I've been reading Hackers by Steven Levy (1984, 1994); 25th Anniversary edition here. The book recounts the seminal exploits of a relatively small number of nerds who, during the late 1950s through the early '80s, created the basic architecture of computer cognition and memory that we inhabit today.

The meaning of the term, "hacker," has been hijacked since Levy's first edition was published. Now, it's used to suggest a cyber-burglar or worse, who steals or vandalizes for her/his personal profit or pleasure.

But originally, the term simply referred to one who creates computer hardware or software. Levy's "hackers" wrote the operating systems and visual interfaces that brought the mammoth, early computers under our recreative as well as productive control and developed the first widely-available personal computers, among other accomplishments.

And as the Amazon "product description" adds, "[t]hey had a shared sense of values, known as 'the hacker ethic,' that still thrives today."

The "hacker ethic":

  1. Access to computers – and anything that might teach you something about the way the world works – should be unlimited and total.

  2. All information should be free.

  3. Mistrust authority; promote decentralization.

  4. Hackers should be judged by their hacking, not bogus criteria such as degrees, age, race, or position.

  5. You can create art and beauty on a computer.

  6. Computers can change your life for the better.

(See Hackers by Steven Levy, p. 34 {2010 O'Reilly Media, Kindle Edition}.)

For years, these hackers worked day and night, driven by the sheer joy of creating something really cool, and receiving little or nothing more for their efforts beyond the respect of their few, similarly-obsessed fellows. They freely shared the programs and equipment they created, each helping the others to improve and de-bug their creations. As far as they were concerned, none of it should be owned, so none of it could be stolen.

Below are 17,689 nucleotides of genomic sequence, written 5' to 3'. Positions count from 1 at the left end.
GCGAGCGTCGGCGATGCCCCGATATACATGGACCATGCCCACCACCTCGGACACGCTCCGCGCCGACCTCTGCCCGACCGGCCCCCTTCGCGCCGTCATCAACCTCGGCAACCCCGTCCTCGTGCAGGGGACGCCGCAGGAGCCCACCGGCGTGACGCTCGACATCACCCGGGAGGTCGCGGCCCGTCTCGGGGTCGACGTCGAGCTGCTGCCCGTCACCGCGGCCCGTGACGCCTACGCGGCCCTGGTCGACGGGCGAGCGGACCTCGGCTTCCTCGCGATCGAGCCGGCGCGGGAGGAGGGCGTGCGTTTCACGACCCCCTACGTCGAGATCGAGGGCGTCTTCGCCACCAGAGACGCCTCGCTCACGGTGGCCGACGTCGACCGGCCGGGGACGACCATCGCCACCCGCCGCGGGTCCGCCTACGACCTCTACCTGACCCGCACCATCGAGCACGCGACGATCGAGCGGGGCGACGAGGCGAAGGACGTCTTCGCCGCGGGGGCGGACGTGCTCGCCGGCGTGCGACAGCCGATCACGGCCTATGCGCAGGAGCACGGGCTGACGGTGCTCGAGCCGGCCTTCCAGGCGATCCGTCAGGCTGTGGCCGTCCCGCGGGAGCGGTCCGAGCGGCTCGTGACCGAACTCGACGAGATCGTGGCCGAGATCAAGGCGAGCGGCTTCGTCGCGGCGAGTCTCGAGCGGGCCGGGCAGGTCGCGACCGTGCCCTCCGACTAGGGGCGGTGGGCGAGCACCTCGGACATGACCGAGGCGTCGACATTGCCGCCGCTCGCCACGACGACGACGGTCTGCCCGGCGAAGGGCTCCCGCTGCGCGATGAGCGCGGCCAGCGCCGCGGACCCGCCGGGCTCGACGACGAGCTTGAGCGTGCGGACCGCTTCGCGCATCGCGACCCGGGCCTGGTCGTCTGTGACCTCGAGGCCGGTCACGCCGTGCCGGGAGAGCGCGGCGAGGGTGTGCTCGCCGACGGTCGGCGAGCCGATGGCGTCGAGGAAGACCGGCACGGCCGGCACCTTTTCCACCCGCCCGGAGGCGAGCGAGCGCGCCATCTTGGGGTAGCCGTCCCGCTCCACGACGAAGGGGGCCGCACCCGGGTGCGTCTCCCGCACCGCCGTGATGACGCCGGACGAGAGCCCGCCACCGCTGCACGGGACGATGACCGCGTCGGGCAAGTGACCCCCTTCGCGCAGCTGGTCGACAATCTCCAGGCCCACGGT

The hackers inhabited a sort of cyber-utopian anarchy in which the only abuse that occurred consisted in the wrong-headed efforts of bureaucrats to restrict access based on claims such as a need for "security." And it was the hacker ethic that made possible the incredible flowering of human potential that occurred during this first decade or two leading up to the commercial success of personal computers and p.c.-based video games.

For me, the fact that such a benevolent anarchy can and has in fact endured for an extended period was one of many interesting revelations afforded by this book. It also provides what seems to be a conscientiously compiled history of our subsequent fall from this Eden, as well as a wealth of details about key, individual hackers and their deeds.

I read the paperback and then bought the e-book; recommended as an invaluable resource.

I recently came across an interesting site, datalove, propounding similar principles:

Data is essential
Data must flow
Data must be used
Data is neither good nor bad
There is no illegal data
Data is free
Data cannot be owned
No man, machine or system shall interrupt the flow of data
Locking data is a crime against datanity
Love data
Datalove appears to be affiliated with Telecomix, one of the Anonymous-type organizations involved in efforts to help Egyptian protesters circumvent Mubarek's shut-down of the Egyptian internet.

One of the nerds described in Levy's Hackers was John Conway, who created the computer game of Life, in which the goal is to design simple, graphic life-forms and then observe how their community either dies out or achieves immortality; below are gifs showing two "immortal" results from this game: (1) a single Gosper's Glider Gun creating "gliders" and (2) a breeder that leaves glider guns in its wake: